The Chicago Bears are a professional American football team, which competes in North Division of the National Football League. Its history dates back to 1919 when A. E. Staley Food Starch Manufacturing Company established its own football club in Decatur, Illinois. Since George Chamberlain, a general superintendent of the company, wanted their club to keep pace with the best semi-professional teams, he invited George Halas and Edward Sternaman to run the franchise.
In 1920, both celebrated coaches started to train the Decatur Staleys. In 1921, they gained full control over it. They managed to purchase rights to a franchise from A. E. Staley for $ 5,000 and relocate it from Decatur to Chicago. According to the agreement, the original name should not be changed for one season.
In 1922, the Chicago Staleys received a new name. At that time, football players shared Wrigley Field stadium with the Chicago Cubs baseball team (a cub is a baby bear). When it came to team naming, the franchise owners decided to stick to the “bearish” theme, so the team changed its name to Chicago Bears. As for the color scheme, George Halas borrowed the colors of the University of Illinois in a darker shade of blue and orange.
The financial difficulties started after the 1932 Championship season made Edward Sternaman sell his shares. Being the sole owner of the franchise, George Halas fully controlled it until his death in 1983. After his death, the Bears were inherited by his oldest daughter Virginia McCaskey. Now the McCaskey family owns 80% of the franchise, Patrick Ryan and Andrew McKenna, executive chairman and director of Aon Corp. respectively, possess 19.7% of the club.
Chicago Bears logo history
The Chicago Bears had six official logos throughout their 100-year history. Two of them featured the image of a bear. The seventh version, unveiled in 1993, has never been actually used. The franchise owners returned to the 1974 logo, which is the current logo to this date.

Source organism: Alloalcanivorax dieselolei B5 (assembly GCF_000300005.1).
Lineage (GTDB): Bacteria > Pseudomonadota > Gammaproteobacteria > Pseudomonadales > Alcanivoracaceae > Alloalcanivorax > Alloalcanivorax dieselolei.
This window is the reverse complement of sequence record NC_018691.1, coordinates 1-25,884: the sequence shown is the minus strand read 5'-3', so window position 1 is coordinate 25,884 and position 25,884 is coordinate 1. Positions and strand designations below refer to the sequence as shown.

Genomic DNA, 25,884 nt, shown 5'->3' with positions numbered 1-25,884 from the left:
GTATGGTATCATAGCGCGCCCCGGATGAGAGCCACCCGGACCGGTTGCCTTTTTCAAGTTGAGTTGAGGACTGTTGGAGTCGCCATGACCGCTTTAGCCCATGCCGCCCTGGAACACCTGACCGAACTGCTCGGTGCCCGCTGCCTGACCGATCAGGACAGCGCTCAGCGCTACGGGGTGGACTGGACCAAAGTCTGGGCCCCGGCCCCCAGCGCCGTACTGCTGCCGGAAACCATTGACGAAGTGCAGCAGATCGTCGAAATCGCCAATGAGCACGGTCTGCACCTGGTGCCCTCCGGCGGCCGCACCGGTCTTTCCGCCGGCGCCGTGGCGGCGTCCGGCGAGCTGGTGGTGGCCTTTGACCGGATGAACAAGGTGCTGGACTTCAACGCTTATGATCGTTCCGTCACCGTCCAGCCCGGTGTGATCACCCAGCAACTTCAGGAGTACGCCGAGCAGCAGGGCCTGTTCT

The first logo was presented in 1920. Since the Decatur Staleys were owned by A. E. Staley Company, they employed the sponsor’s logo. It was a deliberate marketing decision to draw the public’s attention to food starch manufacture.
The logo looked like a circle divided into two equal horizontal parts. The circle was trimmed with a double outline. The upper half contained the blue-scripted letter “S” in a dark orange background. “Staleys Decatur” in white contrasted the blue background of the lower semicircle. The “Staleys” wordmark was written in capital printable characters. The “Decatur” wordmark imitated a handwriting font: the letter “D” was in uppercase and the remaining letters in lowercase.
After moving to Chicago and changing the name to Chicago Staleys, the team designed a new logo. The elements referred to A. E. Staley Company were removed, as the main accent was made on a sports concept. The logo included a black-outlined light brown ball for American football with “1920” in the center (the date of the franchise foundation). The “Staleys” lettering in orange with a blue outline was placed below. The font was in uppercase, with small serifs.
1940 – 1945
The Chicago Bears got its current name in 1940, and that was also the time when it got its first logo. It was an image of a black bear with a football in its paw. The bear running on its hind legs symbolized a strong and invincible player.
1946 – 1973
In 1946, the logo was replaced with a new one – a football with a navy blue bear lying on its top and clinging to it. The bear was not sketched as detailed as in the previous logo. The beast was depicted rater schematically: white lines stood out against a dark blue background to outline the body bends. Sharp claws, lowered eyebrows and an open mouth made the image pretty much aggressive. Neat white stitching trimmed the dark orange football with blue contours.
1962 – 1973
In 1962, the prototype of Bears current logo appeared on helmets. It was a white wishbone “C” with a black outline. Wishbone is a symbol of good luck. The earliest known use of the wishbone-C was by the University of Chicago in 1898. The Cincinnati Reds wear the same symbol as a cap logo at home and on the road from the 1960s. There is even a long debate of who stole the logo first: the Reds or the Bears.
1974 – present
In 1974, the stylized letter “C” became the official logo of the franchise. It was the same old 1962 wishbone. However, it changed color from white to orange with white trim and a dark blue outline. Orange stood for energy, optimism, and happiness; white symbolized purity and elegance; the black color denoted excellence and perseverance.
In the 1990s, the Chicago Bears experimented with alternative logos. One of the unused versions was a white-and-blue head of a roaring bear. It was placed over the orange letter “C” with a thick blue outline.